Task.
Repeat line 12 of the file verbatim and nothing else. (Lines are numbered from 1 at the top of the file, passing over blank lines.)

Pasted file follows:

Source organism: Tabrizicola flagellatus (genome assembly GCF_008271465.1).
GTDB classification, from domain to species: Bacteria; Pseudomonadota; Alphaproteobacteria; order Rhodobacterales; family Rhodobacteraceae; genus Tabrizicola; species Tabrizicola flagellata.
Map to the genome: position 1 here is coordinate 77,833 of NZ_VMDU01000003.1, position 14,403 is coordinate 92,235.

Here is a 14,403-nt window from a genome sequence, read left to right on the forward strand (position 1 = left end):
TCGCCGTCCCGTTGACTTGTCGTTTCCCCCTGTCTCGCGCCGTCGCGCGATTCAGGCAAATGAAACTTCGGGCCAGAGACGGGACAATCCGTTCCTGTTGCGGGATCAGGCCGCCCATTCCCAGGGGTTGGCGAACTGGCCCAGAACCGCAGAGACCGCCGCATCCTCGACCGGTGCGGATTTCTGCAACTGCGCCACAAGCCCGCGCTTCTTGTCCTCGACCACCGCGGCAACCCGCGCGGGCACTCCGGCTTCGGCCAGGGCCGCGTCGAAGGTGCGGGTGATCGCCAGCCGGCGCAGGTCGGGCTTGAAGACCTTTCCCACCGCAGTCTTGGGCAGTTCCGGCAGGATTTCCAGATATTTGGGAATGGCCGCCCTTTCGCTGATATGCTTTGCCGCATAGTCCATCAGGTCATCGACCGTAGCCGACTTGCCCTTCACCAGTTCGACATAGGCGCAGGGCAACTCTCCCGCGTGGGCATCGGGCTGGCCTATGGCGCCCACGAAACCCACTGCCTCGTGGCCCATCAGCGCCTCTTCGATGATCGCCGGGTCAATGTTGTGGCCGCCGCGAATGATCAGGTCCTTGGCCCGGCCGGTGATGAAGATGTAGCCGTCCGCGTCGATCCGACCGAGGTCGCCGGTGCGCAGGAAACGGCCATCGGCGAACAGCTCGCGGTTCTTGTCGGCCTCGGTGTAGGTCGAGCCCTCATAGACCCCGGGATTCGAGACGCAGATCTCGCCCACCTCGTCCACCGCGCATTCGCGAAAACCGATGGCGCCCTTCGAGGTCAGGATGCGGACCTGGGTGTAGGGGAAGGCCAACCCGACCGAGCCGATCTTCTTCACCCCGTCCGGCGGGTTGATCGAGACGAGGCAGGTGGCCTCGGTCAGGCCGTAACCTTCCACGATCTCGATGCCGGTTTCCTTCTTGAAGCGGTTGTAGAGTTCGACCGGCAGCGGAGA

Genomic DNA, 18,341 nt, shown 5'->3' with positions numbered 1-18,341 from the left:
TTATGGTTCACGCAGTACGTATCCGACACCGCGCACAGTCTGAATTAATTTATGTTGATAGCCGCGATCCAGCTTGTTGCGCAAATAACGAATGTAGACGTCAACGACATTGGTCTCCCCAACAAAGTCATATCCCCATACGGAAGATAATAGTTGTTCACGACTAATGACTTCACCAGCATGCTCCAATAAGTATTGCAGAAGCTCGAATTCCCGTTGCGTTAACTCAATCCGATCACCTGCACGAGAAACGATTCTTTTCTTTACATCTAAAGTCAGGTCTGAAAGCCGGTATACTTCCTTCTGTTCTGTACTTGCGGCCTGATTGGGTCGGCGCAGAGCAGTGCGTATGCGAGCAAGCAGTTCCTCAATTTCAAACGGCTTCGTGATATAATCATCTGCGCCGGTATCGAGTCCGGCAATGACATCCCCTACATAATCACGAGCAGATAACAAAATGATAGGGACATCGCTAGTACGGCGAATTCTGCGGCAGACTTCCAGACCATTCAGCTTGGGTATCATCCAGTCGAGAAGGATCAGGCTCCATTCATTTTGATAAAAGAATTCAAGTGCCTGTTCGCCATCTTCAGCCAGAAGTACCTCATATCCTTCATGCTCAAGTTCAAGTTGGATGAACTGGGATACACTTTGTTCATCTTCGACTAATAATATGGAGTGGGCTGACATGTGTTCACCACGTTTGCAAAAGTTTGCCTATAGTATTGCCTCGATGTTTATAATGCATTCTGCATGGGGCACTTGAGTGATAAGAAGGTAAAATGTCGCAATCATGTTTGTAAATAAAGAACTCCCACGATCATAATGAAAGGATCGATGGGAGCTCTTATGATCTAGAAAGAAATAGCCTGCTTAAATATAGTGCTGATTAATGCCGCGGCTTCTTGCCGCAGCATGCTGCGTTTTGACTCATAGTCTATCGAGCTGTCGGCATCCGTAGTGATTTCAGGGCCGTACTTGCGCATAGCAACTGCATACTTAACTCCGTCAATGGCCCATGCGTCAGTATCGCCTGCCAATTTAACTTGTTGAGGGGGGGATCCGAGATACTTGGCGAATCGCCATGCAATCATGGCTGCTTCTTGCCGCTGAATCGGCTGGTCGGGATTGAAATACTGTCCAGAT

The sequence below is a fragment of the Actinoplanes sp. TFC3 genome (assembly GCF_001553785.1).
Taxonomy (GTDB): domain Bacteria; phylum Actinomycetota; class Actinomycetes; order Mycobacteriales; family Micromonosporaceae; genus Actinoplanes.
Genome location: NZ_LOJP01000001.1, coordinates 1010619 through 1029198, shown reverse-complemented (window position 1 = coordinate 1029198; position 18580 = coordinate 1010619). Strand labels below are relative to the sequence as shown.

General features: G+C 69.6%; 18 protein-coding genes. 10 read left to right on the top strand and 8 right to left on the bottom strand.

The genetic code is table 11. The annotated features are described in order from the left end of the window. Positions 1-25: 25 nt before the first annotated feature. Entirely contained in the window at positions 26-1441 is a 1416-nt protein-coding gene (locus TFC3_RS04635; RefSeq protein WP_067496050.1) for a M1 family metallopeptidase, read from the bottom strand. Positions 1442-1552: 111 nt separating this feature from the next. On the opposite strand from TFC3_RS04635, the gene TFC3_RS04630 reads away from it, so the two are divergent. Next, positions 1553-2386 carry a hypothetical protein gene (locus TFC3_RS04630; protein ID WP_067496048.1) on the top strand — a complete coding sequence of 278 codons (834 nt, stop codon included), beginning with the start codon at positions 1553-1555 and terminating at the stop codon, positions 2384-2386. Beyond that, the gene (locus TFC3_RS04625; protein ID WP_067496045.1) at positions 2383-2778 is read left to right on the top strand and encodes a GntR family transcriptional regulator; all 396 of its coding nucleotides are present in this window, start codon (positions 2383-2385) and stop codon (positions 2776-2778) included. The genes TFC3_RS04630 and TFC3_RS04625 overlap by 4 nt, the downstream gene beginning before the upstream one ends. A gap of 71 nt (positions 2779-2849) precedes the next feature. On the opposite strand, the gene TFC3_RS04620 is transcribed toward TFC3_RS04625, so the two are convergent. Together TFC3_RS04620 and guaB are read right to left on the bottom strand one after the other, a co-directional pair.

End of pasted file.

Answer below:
The genetic code is table 11. The annotated features are described in order from the left end of the window. Positions 1-25: 25 nt before the first annotated feature. Entirely contained in the window at positions 26-1441 is a 1416-nt protein-coding gene (locus TFC3_RS04635; RefSeq protein WP_067496050.1) for a M1 family metallopeptidase, read from the bottom strand. Positions 1442-1552: 111 nt separating this feature from the next. On the opposite strand from TFC3_RS04635, the gene TFC3_RS04630 reads away from it, so the two are divergent. Next, positions 1553-2386 carry a hypothetical protein gene (locus TFC3_RS04630; protein ID WP_067496048.1) on the top strand — a complete coding sequence of 278 codons (834 nt, stop codon included), beginning with the start codon at positions 1553-1555 and terminating at the stop codon, positions 2384-2386. Beyond that, the gene (locus TFC3_RS04625; protein ID WP_067496045.1) at positions 2383-2778 is read left to right on the top strand and encodes a GntR family transcriptional regulator; all 396 of its coding nucleotides are present in this window, start codon (positions 2383-2385) and stop codon (positions 2776-2778) included. The genes TFC3_RS04630 and TFC3_RS04625 overlap by 4 nt, the downstream gene beginning before the upstream one ends. A gap of 71 nt (positions 2779-2849) precedes the next feature. On the opposite strand, the gene TFC3_RS04620 is transcribed toward TFC3_RS04625, so the two are convergent. Together TFC3_RS04620 and guaB are read right to left on the bottom strand one after the other, a co-directional pair.